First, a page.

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Predictors of plasma DDT and DDE concentrations among women exposed to indoor residual spraying for malaria control in the South African Study of Women and Babies (SOWB).

Whitworth KW, Bornman RM, Archer JI, Kudumu MO, Travlos GS, Wilson RE, Longnecker MP - Environ. Health Perspect. (2014)

Bottom Line: In DDT IRS households, women who reported taking more than six actions to prepare their home before IRS (e.g., covering water and food) had 40% lower DDT levels (95% CI: -63, -0.3%) than women who took fewer than four actions.The predictors of DDT and DDE plasma levels identified in the present study may inform interventions aimed at decreasing exposure.Among households where DDT is likely to be used for IRS, education regarding home preparations may provide an interventional target.

View Article: PubMed Central - PubMed

Affiliation: The University of Texas School of Public Health, San Antonio Regional Campus, San Antonio, Texas, USA.

ABSTRACT

Background: Few studies have examined predictors of DDT (dichlorodiphenyltrichloroethane) and DDE (dichlorodiphenyldichloroethylene) levels among residents in homes sprayed with DDT for malaria control with the aim of identifying exposure-reduction strategies.

Methods: The present analysis included 381 women enrolled in the Study of Women and Babies (SOWB) during 2010-2011, from eight South African villages in the Limpopo Province, South Africa. Indoor residual spraying (IRS) occurred in half of the villages. Questionnaires regarding various demographic and medical factors were administered and blood samples were obtained. We classified the women into three exposure groups by type of residence: unsprayed village (n = 175), IRS village in household with a low likelihood of DDT use (non-DDT IRS household, n = 106), IRS village in household with a high likelihood of DDT use (DDT IRS household, n = 100). We used multivariable models of natural log-transformed DDT plasma levels (in micrograms per liter) and DDE (in micrograms per liter) to identify predictors for each group.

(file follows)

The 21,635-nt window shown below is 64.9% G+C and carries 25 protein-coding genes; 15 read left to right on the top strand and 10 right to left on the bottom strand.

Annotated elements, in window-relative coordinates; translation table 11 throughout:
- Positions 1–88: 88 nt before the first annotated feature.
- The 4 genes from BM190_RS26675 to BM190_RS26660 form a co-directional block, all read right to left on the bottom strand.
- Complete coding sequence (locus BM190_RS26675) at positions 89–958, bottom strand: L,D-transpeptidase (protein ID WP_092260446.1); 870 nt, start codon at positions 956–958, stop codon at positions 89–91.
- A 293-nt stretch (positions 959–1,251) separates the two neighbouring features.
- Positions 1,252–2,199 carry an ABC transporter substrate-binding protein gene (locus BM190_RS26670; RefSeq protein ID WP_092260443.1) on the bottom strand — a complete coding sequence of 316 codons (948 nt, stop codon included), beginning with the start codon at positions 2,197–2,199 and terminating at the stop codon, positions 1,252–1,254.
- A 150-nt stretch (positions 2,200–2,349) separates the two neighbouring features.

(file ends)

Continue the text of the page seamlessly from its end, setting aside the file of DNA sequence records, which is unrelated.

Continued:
Results: Median levels of DDT and DDE among women in unsprayed villages were 0.3 [interquartile range (IQR): 0.1-0.9] and 1.7 (IQR: 0.7-5.5), respectively. Median levels of DDT and DDE among women in DDT IRS households were 2.6 (IQR: 1.1-6.6) and 8.5 (IQR: 4.7-18.0), respectively. In unsprayed villages, women with water piped to the yard, rather than a public tap, had 73% lower DDT (95% CI: -83, -57%) and 61% lower DDE (95% CI: -74, -40%) levels. In DDT IRS households, women who reported taking more than six actions to prepare their home before IRS (e.g., covering water and food) had 40% lower DDT levels (95% CI: -63, -0.3%) than women who took fewer than four actions.

Conclusion: The predictors of DDT and DDE plasma levels identified in the present study may inform interventions aimed at decreasing exposure. Among households where DDT is likely to be used for IRS, education regarding home preparations may provide an interventional target.

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Related in: MedlinePlus

Temporal trends in the sum of DDT levels in human biomonitoring data, adapted from Ritter et al. (2011).
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f1: Temporal trends in the sum of DDT levels in human biomonitoring data, adapted from Ritter et al. (2011).

Mentions: The levels of DDT observed in the present study are similar to levels previously reported. Figure 1 depicts the sum of DDT and DDE levels (nanograms per gram lipids) among women in unsprayed villages and women in DDT IRS households, in relation to data originally presented by Ritter et al. (2011). In Figure 1, the Tropics populations include studies from the following areas: India, Southeast Asia, Africa, and South and Central America. Among these areas, the highly exposed population represents individuals in IRS-treated homes, whereas the general population represents individuals not in IRS-treated homes. The North, general population includes studies among non-Inuits in Greenland, Northern Europe, Canada, and Alaska. The levels of DDT observed in the present study among rural South African women are consistent with what one might expect based on the global trends previously described (Ritter et al. 2011). Although some studies continue to report specific populations with very high levels of DDT (Bouwman et al. 2012), it is reassuring that, overall, levels appear to be decreasing, even among women likely exposed to DDT through IRS. This downward trend may reflect declining use of DDT in agriculture and thereby lower exposures via food and contaminated air.